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Microsoft Accidentally Tips Windows 9
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Gigi3
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Gigi3,
User Rank: Ninja
9/4/2014 | 1:19:32 AM
Re: What is the big deal?
"I think MS may apt to Google strategy - make Windows OS finally a giveaway and offer it as its pet to the industry. I believe in the long run it will strengthen the company's footprint in OS area, just like what Android has brought to Google."

Li, I won't think it will ever happen because OS is their major revenue source.
Gigi3
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Gigi3,
User Rank: Ninja
9/4/2014 | 1:18:14 AM
MS needs a new product to hold the customers
"Windows 8 and 8.1 gained market share in August but adoption remains sluggish, according to the latest numbers from web-tracking firm Net Applications. With its newest flagship still struggling, Microsoft appears to be gearing up for the next version. Early Tuesday, the company posted -- and quickly deleted -- its first official reference to "Windows 9.""

Michael, after XP, there is no stable releases so far from MS. I mean in terms of about public appreciation and acceptance. Moreover now the competition is more with chrome Os and FF. so they need something new to hold the users.
Li Tan
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Li Tan,
User Rank: Ninja
9/3/2014 | 2:36:07 AM
Re: What is the big deal?
I agree with you. I think MS may apt to Google strategy - make Windows OS finally a giveaway and offer it as its pet to the industry. I believe in the long run it will strengthen the company's footprint in OS area, just like what Android has brought to Google.
Thomas Claburn
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Thomas Claburn,
User Rank: Author
9/2/2014 | 6:59:42 PM
Re: What is the big deal?
Interesting, thanks, Michael. I'd be curious to see if Microsoft could simply make Windows free and open-source most of it while keeping the revenue-critical bits as Google has done with Android. It would mean foregoing a lot of revenue in the near-term but I suspect it would improve the company's competitive position in the long run.
Michael Endler
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Michael Endler,
User Rank: Author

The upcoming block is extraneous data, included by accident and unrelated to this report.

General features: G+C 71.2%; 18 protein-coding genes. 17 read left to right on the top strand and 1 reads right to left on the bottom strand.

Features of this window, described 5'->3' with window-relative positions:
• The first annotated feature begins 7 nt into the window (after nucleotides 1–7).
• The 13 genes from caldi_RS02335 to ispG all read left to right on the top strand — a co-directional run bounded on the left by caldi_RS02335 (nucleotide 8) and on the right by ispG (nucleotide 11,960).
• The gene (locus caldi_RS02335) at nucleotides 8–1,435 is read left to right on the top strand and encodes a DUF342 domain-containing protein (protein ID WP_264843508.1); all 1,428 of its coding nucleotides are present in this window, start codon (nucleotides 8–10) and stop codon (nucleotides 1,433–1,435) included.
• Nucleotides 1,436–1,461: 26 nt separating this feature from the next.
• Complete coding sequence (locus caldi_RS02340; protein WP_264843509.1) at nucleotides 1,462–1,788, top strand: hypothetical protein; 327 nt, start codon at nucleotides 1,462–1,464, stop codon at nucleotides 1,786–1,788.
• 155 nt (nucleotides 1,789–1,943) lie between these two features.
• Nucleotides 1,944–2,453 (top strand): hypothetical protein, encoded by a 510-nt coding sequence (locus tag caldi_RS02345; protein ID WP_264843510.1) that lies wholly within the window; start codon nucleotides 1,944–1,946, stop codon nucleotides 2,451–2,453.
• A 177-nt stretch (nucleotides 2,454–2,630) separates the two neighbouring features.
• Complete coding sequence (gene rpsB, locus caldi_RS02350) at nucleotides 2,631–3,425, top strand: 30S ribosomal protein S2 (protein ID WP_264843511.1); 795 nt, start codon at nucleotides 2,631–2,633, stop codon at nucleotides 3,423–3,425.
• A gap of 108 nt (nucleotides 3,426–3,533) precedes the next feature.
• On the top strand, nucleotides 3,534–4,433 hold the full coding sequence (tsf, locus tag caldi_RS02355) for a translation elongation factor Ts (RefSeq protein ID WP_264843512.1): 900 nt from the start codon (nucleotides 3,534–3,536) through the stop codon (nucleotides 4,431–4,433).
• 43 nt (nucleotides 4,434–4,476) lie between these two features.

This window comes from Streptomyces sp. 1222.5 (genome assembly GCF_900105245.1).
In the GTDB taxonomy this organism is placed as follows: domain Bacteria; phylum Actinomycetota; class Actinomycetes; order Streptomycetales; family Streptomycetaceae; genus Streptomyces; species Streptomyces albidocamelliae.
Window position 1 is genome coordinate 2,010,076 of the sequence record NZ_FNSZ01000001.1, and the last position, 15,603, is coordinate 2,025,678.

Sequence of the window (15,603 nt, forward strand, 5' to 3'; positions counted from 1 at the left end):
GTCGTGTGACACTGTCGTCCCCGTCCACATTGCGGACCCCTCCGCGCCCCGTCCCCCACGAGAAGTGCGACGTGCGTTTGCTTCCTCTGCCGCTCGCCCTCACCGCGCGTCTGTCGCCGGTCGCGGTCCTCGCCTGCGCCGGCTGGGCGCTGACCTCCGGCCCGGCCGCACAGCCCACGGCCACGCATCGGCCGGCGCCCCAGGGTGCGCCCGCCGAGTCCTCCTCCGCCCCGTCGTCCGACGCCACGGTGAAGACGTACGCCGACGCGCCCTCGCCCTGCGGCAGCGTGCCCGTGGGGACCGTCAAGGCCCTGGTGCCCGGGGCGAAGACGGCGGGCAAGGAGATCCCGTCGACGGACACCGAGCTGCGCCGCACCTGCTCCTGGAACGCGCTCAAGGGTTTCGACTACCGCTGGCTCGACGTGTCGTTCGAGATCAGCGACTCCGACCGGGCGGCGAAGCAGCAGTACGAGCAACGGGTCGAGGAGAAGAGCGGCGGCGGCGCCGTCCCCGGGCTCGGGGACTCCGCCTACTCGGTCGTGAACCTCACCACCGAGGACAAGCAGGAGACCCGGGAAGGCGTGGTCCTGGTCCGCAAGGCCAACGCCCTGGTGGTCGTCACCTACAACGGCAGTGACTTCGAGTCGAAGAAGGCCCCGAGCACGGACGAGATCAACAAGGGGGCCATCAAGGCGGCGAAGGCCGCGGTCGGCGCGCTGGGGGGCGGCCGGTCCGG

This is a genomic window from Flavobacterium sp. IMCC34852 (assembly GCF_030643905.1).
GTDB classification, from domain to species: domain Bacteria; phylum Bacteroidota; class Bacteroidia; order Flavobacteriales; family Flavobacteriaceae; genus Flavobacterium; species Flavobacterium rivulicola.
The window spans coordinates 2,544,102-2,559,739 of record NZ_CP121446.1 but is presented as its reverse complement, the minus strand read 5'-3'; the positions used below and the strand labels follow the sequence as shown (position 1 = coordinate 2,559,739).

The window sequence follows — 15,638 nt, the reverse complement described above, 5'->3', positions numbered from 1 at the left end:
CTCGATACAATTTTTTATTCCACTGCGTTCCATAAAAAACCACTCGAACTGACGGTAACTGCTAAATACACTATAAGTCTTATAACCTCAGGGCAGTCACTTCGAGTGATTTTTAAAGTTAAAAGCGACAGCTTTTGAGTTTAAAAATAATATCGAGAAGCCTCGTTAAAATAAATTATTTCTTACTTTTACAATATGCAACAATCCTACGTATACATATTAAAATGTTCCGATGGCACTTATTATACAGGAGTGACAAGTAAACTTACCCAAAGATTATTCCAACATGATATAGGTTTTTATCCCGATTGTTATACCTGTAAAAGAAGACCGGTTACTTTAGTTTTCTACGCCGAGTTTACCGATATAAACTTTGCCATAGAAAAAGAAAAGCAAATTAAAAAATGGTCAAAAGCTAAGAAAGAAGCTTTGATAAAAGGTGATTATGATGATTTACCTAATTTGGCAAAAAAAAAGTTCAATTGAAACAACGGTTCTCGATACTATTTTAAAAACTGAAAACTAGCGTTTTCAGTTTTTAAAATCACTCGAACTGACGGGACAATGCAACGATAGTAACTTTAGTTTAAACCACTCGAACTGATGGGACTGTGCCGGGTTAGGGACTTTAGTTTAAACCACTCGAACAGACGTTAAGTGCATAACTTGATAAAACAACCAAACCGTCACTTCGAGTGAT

9/2/2014 | 6:55:42 PM
Re: What is the big deal?
No, not really—and that's a good point, Tom. Actually, Windows aggregate market share is up recently, and OS X is slightly down.

That said, there's some fuzziness in these numbers if you try to pinpoint things too specifically, since the stats theoretically represent the entire computing market, not just the most recent trends. Given how many Windows XP machines there are still in use, this vantage point is massively biased toward Windows. Windows used to have an even bigger share of the market, so the residual effect of that advantage diminishes our ability to perceive gains Apple makes in the short term.

I mentioned that Windows share is up recently. If we extend back a bit further, OS X starts to gain, and Microsoft to lose. Why the shift over recent months? Simple—though some Windows XP users haven't upgraded, millions did, and most of them went to Windows 7. During the same period, Apple offered just about the most incremental updates imaginable, nothing too inspiring.That sounds like a recipe for a temporary shift in purchase trends that doesn't necessarily say anything about the next 12 months, especially in the high-margin markets.

Apple's strategy at the moment is to make existing machines slightly better and slightly cheaper, which I see as a way to gain a few new customers until Broadwell-class Macs compel upgrades next year (e.g. the rumored fanless 12-inch Retina MacBook and 4K iMac). Anyway, I still think the numbers suggest Apple is eating away at Microsoft over the long run, even if Windows still maintains a gigantic lead, and has recently ticked up a bit.

Comparing the profitability of OS X (which is tied to Apple's hardware margins) to the profitability of Windows (which is tied to a million things) isn't an apples-to-apples comparison, either.